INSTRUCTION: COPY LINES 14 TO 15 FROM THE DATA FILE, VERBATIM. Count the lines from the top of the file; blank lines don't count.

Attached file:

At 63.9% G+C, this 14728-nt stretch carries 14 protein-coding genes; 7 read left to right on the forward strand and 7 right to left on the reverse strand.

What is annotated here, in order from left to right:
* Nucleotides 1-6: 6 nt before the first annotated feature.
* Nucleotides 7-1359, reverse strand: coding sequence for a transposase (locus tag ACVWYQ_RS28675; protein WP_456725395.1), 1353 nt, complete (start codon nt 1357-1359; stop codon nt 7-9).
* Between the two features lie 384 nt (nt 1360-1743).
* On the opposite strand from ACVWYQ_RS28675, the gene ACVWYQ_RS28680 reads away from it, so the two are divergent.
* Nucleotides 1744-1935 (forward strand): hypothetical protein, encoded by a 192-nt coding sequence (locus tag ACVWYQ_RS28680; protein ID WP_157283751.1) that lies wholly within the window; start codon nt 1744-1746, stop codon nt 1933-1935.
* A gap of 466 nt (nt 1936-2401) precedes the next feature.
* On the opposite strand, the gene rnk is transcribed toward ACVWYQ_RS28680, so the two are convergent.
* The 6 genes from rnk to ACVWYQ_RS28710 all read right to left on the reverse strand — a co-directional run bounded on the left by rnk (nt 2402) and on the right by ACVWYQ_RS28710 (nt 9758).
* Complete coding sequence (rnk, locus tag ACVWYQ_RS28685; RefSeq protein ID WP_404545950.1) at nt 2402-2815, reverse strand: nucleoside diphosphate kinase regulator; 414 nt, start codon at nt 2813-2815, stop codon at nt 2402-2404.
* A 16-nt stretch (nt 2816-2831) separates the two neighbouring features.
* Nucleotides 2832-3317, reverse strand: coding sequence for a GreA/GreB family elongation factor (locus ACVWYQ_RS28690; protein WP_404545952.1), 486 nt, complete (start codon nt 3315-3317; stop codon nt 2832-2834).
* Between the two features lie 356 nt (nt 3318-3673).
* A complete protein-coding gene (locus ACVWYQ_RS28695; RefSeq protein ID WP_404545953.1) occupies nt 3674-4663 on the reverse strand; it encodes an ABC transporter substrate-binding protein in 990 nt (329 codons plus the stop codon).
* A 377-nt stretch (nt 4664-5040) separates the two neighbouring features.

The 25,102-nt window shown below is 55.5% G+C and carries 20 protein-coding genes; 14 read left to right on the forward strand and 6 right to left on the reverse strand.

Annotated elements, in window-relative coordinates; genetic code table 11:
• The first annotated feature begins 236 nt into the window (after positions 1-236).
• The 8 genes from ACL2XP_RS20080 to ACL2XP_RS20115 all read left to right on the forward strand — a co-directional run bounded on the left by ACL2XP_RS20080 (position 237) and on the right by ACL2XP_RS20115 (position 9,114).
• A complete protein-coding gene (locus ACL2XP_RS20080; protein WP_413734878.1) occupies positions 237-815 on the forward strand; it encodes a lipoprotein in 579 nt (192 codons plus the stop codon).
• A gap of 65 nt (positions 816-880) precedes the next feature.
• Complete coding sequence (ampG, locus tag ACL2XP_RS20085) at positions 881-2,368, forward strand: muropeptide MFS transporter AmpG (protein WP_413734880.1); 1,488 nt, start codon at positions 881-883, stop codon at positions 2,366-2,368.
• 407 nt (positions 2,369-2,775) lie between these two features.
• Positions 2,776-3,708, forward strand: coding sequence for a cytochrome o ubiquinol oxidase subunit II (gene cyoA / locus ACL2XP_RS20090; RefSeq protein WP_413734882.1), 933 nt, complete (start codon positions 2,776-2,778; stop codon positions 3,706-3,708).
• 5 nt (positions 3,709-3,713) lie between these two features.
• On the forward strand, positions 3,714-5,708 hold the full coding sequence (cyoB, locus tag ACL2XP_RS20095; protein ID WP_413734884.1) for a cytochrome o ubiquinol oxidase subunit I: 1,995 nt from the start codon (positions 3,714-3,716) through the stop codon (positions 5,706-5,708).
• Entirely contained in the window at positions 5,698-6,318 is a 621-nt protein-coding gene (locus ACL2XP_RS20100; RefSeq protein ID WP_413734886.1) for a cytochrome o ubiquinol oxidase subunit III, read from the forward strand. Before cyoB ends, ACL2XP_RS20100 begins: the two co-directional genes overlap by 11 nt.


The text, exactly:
* Between the two features lie 356 nt (nt 3318-3673).
* A complete protein-coding gene (locus ACVWYQ_RS28695; RefSeq protein ID WP_404545953.1) occupies nt 3674-4663 on the reverse strand; it encodes an ABC transporter substrate-binding protein in 990 nt (329 codons plus the stop codon).